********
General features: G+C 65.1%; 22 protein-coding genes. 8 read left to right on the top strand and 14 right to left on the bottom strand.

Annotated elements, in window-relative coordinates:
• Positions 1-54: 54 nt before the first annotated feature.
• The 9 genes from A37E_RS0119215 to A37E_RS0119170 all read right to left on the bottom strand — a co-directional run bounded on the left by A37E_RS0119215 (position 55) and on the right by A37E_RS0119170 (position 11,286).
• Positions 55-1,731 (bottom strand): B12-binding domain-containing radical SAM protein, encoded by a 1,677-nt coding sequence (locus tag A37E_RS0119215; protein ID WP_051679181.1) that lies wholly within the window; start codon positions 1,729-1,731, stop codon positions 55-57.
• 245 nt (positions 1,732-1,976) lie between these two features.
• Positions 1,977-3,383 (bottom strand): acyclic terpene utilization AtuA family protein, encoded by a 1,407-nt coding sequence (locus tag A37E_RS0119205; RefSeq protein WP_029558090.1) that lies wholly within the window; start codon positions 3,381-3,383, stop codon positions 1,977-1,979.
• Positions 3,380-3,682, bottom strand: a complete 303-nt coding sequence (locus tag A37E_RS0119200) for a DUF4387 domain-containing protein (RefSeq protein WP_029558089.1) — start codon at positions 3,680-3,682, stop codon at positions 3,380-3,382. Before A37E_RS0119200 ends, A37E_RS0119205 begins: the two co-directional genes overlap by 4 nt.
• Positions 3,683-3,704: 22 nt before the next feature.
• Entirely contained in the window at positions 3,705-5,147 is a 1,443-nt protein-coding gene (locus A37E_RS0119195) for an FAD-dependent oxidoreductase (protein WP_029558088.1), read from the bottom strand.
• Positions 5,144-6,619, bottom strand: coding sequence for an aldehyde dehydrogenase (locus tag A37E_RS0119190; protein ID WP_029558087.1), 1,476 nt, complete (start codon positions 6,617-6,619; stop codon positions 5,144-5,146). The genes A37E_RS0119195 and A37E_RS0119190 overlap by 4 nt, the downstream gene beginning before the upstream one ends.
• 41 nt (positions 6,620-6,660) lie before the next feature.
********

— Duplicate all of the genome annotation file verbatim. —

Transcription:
General features: G+C 65.1%; 22 protein-coding genes. 8 read left to right on the top strand and 14 right to left on the bottom strand.

Annotated elements, in window-relative coordinates:
• Positions 1-54: 54 nt before the first annotated feature.
• The 9 genes from A37E_RS0119215 to A37E_RS0119170 all read right to left on the bottom strand — a co-directional run bounded on the left by A37E_RS0119215 (position 55) and on the right by A37E_RS0119170 (position 11,286).
• Positions 55-1,731 (bottom strand): B12-binding domain-containing radical SAM protein, encoded by a 1,677-nt coding sequence (locus tag A37E_RS0119215; protein ID WP_051679181.1) that lies wholly within the window; start codon positions 1,729-1,731, stop codon positions 55-57.
• 245 nt (positions 1,732-1,976) lie between these two features.
• Positions 1,977-3,383 (bottom strand): acyclic terpene utilization AtuA family protein, encoded by a 1,407-nt coding sequence (locus tag A37E_RS0119205; RefSeq protein WP_029558090.1) that lies wholly within the window; start codon positions 3,381-3,383, stop codon positions 1,977-1,979.
• Positions 3,380-3,682, bottom strand: a complete 303-nt coding sequence (locus tag A37E_RS0119200) for a DUF4387 domain-containing protein (RefSeq protein WP_029558089.1) — start codon at positions 3,680-3,682, stop codon at positions 3,380-3,382. Before A37E_RS0119200 ends, A37E_RS0119205 begins: the two co-directional genes overlap by 4 nt.
• Positions 3,683-3,704: 22 nt before the next feature.
• Entirely contained in the window at positions 3,705-5,147 is a 1,443-nt protein-coding gene (locus A37E_RS0119195) for an FAD-dependent oxidoreductase (protein WP_029558088.1), read from the bottom strand.
• Positions 5,144-6,619, bottom strand: coding sequence for an aldehyde dehydrogenase (locus tag A37E_RS0119190; protein ID WP_029558087.1), 1,476 nt, complete (start codon positions 6,617-6,619; stop codon positions 5,144-5,146). The genes A37E_RS0119195 and A37E_RS0119190 overlap by 4 nt, the downstream gene beginning before the upstream one ends.
• 41 nt (positions 6,620-6,660) lie before the next feature.